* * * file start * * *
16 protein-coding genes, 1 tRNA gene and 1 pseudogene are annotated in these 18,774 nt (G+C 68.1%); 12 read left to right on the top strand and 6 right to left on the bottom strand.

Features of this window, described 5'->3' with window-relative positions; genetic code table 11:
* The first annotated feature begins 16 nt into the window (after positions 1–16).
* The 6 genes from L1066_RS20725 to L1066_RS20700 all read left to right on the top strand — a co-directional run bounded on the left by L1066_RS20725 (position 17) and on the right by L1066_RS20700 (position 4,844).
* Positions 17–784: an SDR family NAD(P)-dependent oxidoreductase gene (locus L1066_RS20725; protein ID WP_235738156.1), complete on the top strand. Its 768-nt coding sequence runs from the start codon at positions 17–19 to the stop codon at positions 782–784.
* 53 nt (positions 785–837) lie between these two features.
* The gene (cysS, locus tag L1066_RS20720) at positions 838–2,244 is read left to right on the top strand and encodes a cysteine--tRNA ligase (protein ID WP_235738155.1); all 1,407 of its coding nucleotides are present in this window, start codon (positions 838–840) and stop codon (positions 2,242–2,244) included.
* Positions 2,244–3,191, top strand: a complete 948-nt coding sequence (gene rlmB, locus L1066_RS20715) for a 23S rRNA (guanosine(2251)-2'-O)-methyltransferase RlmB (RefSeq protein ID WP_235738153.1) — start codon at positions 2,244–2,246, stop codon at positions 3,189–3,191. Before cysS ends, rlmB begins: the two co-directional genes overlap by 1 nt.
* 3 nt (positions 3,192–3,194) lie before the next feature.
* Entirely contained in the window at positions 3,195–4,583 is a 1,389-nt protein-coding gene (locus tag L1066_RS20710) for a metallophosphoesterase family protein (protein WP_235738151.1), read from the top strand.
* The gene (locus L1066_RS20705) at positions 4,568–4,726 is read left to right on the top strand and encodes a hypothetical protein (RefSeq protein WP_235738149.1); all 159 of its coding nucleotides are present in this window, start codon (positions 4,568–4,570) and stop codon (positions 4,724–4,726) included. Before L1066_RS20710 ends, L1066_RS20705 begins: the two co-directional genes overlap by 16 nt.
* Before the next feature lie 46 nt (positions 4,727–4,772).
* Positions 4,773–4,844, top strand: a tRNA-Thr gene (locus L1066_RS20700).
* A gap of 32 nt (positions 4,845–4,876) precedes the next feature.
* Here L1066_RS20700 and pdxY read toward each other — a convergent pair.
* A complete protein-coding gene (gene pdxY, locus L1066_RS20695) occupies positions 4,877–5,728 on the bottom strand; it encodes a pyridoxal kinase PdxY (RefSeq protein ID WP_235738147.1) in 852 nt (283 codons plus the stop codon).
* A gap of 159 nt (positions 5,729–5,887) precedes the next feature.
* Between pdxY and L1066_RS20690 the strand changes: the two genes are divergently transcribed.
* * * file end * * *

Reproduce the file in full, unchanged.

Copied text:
16 protein-coding genes, 1 tRNA gene and 1 pseudogene are annotated in these 18,774 nt (G+C 68.1%); 12 read left to right on the top strand and 6 right to left on the bottom strand.

Features of this window, described 5'->3' with window-relative positions; genetic code table 11:
* The first annotated feature begins 16 nt into the window (after positions 1–16).
* The 6 genes from L1066_RS20725 to L1066_RS20700 all read left to right on the top strand — a co-directional run bounded on the left by L1066_RS20725 (position 17) and on the right by L1066_RS20700 (position 4,844).
* Positions 17–784: an SDR family NAD(P)-dependent oxidoreductase gene (locus L1066_RS20725; protein ID WP_235738156.1), complete on the top strand. Its 768-nt coding sequence runs from the start codon at positions 17–19 to the stop codon at positions 782–784.
* 53 nt (positions 785–837) lie between these two features.
* The gene (cysS, locus tag L1066_RS20720) at positions 838–2,244 is read left to right on the top strand and encodes a cysteine--tRNA ligase (protein ID WP_235738155.1); all 1,407 of its coding nucleotides are present in this window, start codon (positions 838–840) and stop codon (positions 2,242–2,244) included.
* Positions 2,244–3,191, top strand: a complete 948-nt coding sequence (gene rlmB, locus L1066_RS20715) for a 23S rRNA (guanosine(2251)-2'-O)-methyltransferase RlmB (RefSeq protein ID WP_235738153.1) — start codon at positions 2,244–2,246, stop codon at positions 3,189–3,191. Before cysS ends, rlmB begins: the two co-directional genes overlap by 1 nt.
* 3 nt (positions 3,192–3,194) lie before the next feature.
* Entirely contained in the window at positions 3,195–4,583 is a 1,389-nt protein-coding gene (locus tag L1066_RS20710) for a metallophosphoesterase family protein (protein WP_235738151.1), read from the top strand.
* The gene (locus L1066_RS20705) at positions 4,568–4,726 is read left to right on the top strand and encodes a hypothetical protein (RefSeq protein WP_235738149.1); all 159 of its coding nucleotides are present in this window, start codon (positions 4,568–4,570) and stop codon (positions 4,724–4,726) included. Before L1066_RS20710 ends, L1066_RS20705 begins: the two co-directional genes overlap by 16 nt.
* Before the next feature lie 46 nt (positions 4,727–4,772).
* Positions 4,773–4,844, top strand: a tRNA-Thr gene (locus L1066_RS20700).
* A gap of 32 nt (positions 4,845–4,876) precedes the next feature.
* Here L1066_RS20700 and pdxY read toward each other — a convergent pair.
* A complete protein-coding gene (gene pdxY, locus L1066_RS20695) occupies positions 4,877–5,728 on the bottom strand; it encodes a pyridoxal kinase PdxY (RefSeq protein ID WP_235738147.1) in 852 nt (283 codons plus the stop codon).
* A gap of 159 nt (positions 5,729–5,887) precedes the next feature.
* Between pdxY and L1066_RS20690 the strand changes: the two genes are divergently transcribed.